Michelangelo Buonarroti, Architectural studies, Firenze, Casa Buonarroti, CB 76Ar, detail.

In sum, the hand that had performed the calculation in Figure

Further proof that Michelangelo usually did not use Hindu-Arabic numerals can be found in AB, I, 127, 240r–241r, in which blocks of marble are drawn in red pencil with measurements in numbers. If the only unmistakable difference in the handwriting of the numbers is the round and horizontally rotated 2, the handwriting of the letters is still completely different from Michelangelo’s unique and easily distinguishable hand. Suffice it to note the presence of an ‘l’ with the loop and the ‘b’ with two loops and a flourish, elements that are completely absent from the master’s handwriting. Also, the columnar addition in Figure

Therefore, one can conclude that Hindu-Arabic numerals and algorism remained completely unfamiliar to Michelangelo, and something he used with insecurity, if at all, preferring instead to transform the problems into a visually controllable system. What is sometimes called Michelangelo’s ‘lack of interest’ in numbers and measurements — in line with the idea that he approached architecture as a figure artist, concentrated on the perfection of the ‘gesture’ more than the process (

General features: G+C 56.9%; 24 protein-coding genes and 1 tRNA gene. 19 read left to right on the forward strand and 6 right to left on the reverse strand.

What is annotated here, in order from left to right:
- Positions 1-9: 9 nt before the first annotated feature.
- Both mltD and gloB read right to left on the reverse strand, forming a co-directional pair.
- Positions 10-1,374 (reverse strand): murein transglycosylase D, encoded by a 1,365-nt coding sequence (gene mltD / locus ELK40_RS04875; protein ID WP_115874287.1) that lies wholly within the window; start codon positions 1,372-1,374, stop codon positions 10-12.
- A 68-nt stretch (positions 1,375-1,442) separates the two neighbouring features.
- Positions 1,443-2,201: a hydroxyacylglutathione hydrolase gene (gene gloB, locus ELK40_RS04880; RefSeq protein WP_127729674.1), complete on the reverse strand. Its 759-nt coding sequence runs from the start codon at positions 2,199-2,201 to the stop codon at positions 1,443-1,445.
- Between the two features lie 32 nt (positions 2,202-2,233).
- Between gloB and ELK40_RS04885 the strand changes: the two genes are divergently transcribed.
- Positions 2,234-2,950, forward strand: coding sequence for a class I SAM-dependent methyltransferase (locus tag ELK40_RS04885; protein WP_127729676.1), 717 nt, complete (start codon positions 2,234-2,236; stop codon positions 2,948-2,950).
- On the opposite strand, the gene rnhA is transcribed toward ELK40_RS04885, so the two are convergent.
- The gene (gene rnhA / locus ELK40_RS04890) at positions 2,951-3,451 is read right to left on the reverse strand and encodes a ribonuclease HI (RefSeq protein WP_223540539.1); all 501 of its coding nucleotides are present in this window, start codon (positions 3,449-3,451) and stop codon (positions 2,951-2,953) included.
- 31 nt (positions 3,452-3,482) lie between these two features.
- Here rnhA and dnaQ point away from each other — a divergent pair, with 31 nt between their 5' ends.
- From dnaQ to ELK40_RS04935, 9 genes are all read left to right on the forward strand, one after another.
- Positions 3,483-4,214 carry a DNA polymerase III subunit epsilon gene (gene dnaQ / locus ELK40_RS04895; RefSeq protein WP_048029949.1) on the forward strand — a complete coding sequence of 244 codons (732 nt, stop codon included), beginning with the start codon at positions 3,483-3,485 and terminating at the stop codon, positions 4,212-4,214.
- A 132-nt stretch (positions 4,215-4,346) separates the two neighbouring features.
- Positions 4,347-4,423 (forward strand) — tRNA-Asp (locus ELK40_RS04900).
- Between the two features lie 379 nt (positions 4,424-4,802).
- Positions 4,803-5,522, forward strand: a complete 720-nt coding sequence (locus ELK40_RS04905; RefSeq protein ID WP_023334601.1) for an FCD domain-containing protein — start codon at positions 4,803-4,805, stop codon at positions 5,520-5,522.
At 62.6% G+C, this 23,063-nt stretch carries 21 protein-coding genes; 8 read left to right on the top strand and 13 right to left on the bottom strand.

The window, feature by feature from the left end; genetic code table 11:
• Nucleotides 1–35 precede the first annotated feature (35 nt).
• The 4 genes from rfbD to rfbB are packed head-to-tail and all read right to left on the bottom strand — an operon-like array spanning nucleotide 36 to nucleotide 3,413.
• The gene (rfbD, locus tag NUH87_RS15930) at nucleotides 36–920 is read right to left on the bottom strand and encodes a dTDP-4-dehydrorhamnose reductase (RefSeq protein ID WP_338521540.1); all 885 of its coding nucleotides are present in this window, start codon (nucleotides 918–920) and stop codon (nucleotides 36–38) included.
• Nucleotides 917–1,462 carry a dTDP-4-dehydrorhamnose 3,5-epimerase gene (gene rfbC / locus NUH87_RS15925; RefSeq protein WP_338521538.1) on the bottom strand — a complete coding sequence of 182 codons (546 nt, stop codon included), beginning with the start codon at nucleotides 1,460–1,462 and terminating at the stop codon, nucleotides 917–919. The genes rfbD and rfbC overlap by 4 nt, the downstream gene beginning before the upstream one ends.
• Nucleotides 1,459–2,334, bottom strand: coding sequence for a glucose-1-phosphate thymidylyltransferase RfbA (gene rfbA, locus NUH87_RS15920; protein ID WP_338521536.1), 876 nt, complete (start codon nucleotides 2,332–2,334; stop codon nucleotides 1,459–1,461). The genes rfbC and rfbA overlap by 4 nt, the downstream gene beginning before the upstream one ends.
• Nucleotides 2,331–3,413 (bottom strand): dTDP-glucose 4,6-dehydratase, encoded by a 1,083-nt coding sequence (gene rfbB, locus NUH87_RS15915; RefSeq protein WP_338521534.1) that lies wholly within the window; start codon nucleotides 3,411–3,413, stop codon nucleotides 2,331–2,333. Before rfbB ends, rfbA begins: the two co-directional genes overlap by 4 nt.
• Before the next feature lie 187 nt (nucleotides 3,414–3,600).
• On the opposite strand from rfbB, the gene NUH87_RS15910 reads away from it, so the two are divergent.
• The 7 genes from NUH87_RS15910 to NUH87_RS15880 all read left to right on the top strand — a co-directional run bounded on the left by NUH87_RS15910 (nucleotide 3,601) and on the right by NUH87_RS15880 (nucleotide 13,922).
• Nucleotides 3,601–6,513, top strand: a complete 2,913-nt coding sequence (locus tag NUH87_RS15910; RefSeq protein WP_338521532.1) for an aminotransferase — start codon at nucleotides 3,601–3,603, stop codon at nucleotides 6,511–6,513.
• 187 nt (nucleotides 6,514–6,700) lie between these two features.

Michelangelo’s avoidance of preliminary line and square constructions and proportional procedures, the usual practice in all Renaissance architecture, can also be read as a way of reinforcing his image as an artist, trying to distance himself as much as possible from the figure of the artisan, tied to practical, utilitarian activity. Michelangelo pursued this idea with increased stubbornness over the years. One of the most renowned and significant episodes in this respect dates to 1547, when he wrote to his nephew: ‘I would like you to send Giovan Francesco [Ughi?] to measure the height of the cupola of Santa Maria del Fiore, from where the lantern starts down to the ground, and the height of the whole lantern, and send them to me; and mark on the letter the length of a third of the Florentine arm’ (‘vorrei che per mezzo di messer Giovan Francesco [Ughi?] tu avel’ altezza della cupola di Santa Maria del Fiore, da dove comincia la lanterna insino a terra, e poi l’altezza di tucta la lanterna, e mandassimela; e mandami segniato in su la lectera un terzo del braccio fiorentino’).